The “I” and the “We” of the Creed

The issuance of the ACNA 2019 Book of Common Prayer has brought back to the forefront many issues that have been “out there” for a long time.  One of them is right up front in both the Apostles’ and Nicene Creed: whether either or both should start with “I believe” or “We believe.”  This post will attempt to shed a little light on the subject, because this change came from outside the Anglican/Episcopal world in a way that may surprise some people.

It’s certain that the 1662 and 1928 Books of Common Prayer started the creeds with the first person singular “I”.  The 1979 BCP changed it to “We” and that’s stuck in the craw of many ever since.   For me personally, the change came sooner.  When I “swam the Tiber” in 1972, I walked into a church which had instituted the Novus Ordo Missae two years earlier.  It was not only in the vernacular but started the Nicene Creed with “We believe.”

As an aside, I had been raised with the Apostles’ Creed being used in Morning Prayer and the Nicene in the Holy Communion.  The latter creed was pretty much a fixture at Mass.  The first time I heard the Apostles’ Creed used with Mass of any kind was John Michael Talbot’s The Lord’s Supper in 1979, and it finds its way there in situations where time is of the essence.

But I digress.  The reasoning given at the time was that the Mass after Vatican II was supposed to be more participatory and community oriented, thus the plural declaration of faith.  I think it’s reasonable to say that the Episcopal Church followed the RCC’s lead on this (and many other) liturgical subjects for the 1979 book.

But did the Roman Catholic Church actually change the Creed?  The answer is “no.”  Unlike the Anglicans, whose primary liturgical language is English (wonder why?) the Novus Ordo Missae, like those that went before it, was promulgated in Latin and translated into the various vernaculars that Roman Catholics find themselves in.  The decision to use “We” was that of those who made the original official translation of the NOM into English.  You can see this in this little except from a Latin-English missal I picked up in the UK, where “Credo — I believe” clearly appears in the Latin version of the Creed.

Creed Latin English

Additionally, towards the end of the Creed, “Confiteor una baptisma” (I confess one baptism,) where the first person singular persists, as is also the case with “expecto resurrectionem” (look forward to the resurrection.)

This decidedly unilingual change was done away with when the NOM’s current translation was made official and began use in Advent 2011, a change instituted by Benedict XVI, who is sadly Emeritus.  There are many clumsy, Latinate phrases used in this translation, but in this case it was an improvement.  (The same criticism can be made of the Authorised Version vs. Tyndale, but I digress again…)

The ACNA, evidently bowing to two score of 1979 habit, opted to use “We.”  Personally I think the first person singular is better; it attempts to force people to make a commitment to their belief, which is lacking these days.  The major problem churches such as the RCC and ACNA (TEC gave up a long time go) have is not getting their people to recite the Creed properly but to believe it.  There are several variations of this: the modern (“The Creed is just a historical statement which is mostly a fable,”) the post-modern (“The Creed is correct but it doesn’t really mean what it says”) and the sub-modern (“We really don’t care what the Creed says, we’ll believe what we want to.”)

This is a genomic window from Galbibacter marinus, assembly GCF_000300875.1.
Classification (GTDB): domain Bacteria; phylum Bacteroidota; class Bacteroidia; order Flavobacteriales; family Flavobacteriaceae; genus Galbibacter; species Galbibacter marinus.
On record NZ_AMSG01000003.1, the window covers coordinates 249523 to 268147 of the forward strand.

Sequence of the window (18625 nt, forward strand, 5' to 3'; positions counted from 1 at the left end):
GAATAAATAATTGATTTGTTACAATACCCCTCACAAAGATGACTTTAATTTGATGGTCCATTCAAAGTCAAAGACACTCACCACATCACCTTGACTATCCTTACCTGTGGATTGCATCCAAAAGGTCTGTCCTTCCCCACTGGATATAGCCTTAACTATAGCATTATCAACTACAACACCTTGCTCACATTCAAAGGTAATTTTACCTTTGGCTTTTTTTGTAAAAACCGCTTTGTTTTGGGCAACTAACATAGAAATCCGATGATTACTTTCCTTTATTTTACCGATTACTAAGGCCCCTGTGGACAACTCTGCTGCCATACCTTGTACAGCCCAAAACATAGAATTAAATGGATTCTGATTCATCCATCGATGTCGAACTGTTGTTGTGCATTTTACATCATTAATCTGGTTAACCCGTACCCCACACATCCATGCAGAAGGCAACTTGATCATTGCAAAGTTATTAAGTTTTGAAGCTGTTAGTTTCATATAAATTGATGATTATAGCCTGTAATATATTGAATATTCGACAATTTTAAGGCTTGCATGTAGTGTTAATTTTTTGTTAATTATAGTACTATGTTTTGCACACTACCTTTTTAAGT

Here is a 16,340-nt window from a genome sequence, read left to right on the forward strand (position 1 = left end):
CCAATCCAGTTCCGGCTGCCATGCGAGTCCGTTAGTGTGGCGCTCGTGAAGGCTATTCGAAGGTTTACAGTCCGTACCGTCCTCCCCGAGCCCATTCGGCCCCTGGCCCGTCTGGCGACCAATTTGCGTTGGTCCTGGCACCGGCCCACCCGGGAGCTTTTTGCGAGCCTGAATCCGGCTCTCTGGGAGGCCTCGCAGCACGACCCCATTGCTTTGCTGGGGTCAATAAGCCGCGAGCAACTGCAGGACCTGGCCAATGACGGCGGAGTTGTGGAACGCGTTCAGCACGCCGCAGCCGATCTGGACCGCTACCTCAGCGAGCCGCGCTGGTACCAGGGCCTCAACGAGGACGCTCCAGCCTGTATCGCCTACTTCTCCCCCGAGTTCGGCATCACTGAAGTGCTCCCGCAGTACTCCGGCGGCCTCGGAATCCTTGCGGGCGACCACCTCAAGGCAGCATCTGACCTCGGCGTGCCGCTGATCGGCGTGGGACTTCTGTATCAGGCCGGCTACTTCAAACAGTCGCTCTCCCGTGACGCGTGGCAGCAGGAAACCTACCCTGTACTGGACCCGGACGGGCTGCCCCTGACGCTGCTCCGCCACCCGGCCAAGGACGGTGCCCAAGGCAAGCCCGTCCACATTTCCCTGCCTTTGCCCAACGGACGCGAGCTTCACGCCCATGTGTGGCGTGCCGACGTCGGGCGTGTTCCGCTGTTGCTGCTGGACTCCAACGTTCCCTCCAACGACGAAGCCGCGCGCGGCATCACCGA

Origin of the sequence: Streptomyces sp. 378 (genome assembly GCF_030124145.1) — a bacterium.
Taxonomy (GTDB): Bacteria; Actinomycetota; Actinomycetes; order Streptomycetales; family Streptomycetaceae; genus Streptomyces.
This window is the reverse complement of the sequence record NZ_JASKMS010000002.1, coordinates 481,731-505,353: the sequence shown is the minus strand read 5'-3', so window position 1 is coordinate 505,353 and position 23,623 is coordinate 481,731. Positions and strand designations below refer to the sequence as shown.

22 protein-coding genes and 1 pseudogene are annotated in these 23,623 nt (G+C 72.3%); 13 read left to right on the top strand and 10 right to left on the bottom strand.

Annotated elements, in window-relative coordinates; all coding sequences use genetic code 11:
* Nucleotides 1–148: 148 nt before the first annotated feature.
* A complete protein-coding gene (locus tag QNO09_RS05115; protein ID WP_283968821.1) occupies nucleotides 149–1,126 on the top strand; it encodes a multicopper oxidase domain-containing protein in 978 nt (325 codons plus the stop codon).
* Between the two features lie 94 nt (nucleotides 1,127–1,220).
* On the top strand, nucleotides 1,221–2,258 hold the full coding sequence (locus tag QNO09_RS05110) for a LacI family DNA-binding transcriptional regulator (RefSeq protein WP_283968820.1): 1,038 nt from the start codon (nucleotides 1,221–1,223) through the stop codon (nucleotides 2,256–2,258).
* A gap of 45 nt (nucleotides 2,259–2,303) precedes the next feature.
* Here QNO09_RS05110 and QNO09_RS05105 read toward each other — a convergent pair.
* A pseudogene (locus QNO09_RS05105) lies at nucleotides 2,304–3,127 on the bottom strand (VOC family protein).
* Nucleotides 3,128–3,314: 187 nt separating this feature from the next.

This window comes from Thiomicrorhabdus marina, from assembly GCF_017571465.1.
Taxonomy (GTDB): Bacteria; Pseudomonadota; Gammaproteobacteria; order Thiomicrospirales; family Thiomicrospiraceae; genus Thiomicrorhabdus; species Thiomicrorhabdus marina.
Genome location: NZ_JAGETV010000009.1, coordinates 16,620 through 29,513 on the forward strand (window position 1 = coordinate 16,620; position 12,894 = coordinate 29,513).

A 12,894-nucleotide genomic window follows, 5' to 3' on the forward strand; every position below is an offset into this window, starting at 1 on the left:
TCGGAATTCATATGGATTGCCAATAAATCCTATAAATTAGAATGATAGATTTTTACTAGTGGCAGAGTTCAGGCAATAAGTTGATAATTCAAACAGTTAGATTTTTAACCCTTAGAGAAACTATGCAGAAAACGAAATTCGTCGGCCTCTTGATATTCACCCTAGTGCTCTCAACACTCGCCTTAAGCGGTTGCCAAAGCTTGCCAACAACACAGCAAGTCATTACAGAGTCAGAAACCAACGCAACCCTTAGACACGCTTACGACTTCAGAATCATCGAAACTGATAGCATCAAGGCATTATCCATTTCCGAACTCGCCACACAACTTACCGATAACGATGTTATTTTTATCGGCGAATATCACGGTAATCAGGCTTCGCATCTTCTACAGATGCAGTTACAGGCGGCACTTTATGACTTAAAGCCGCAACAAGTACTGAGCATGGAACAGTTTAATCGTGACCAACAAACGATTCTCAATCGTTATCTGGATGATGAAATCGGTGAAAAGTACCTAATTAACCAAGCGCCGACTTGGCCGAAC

And as for the “filoque” clause, this is my answer and I’m sticking to it.

Renunciation is Central to Christianity, But You’d Never Know It

I recently had an interesting back and forth with a guy I went to prep school with on “Renouncing Privilege.”  Evidently he and I have a different take on what that means, as evidenced by his comment:

Many of the students were, and probably still are wealthy, still privileged. I would not try to make the point that the young men became followers of Gandhi, just that they recognized an abusive power that they had the means to abolish and voted accordingly.

Some of my idea comes from the current assault on “white privilege,” the only logical solution being that white people just step aside and let everyone else run things.  (I document here how some well-heeled and bi-coastal white people have tried to get around that obvious conclusion for their children’s’ benefit.)  But much of my view on the subject is conditioned by the New Testament itself:

“I tell you,” answered Jesus, “that at the New Creation, ‘when the Son of Man takes his seat on his throne of glory,’ you who followed me shall be seated upon twelve thrones, as judges of the twelve tribes of Israel. Every one who has left houses, or brothers, or sisters, or father, or mother, or children, or land, on account of my Name, will receive many times as much, and will ‘gain Immortal Life.’ But many who are first now will then be last, and those who are last will be first.  (Matthew 19:28-30 TCNT)

Calling the people and his disciples to him, Jesus said: “If any man wishes to walk in my steps, let him renounce self, take up his cross, and follow me. For whoever wishes to save his life will lose it, and whoever, for my sake and for the sake of the Good News, will lose his life shall save it. (Mark 8:34-35 TCNT)

I’ve spent time on the rich young ruler elsewhere.

In the past Christians have understood what this meant.  Consider this from J.N.D. Kelly’s Jerome: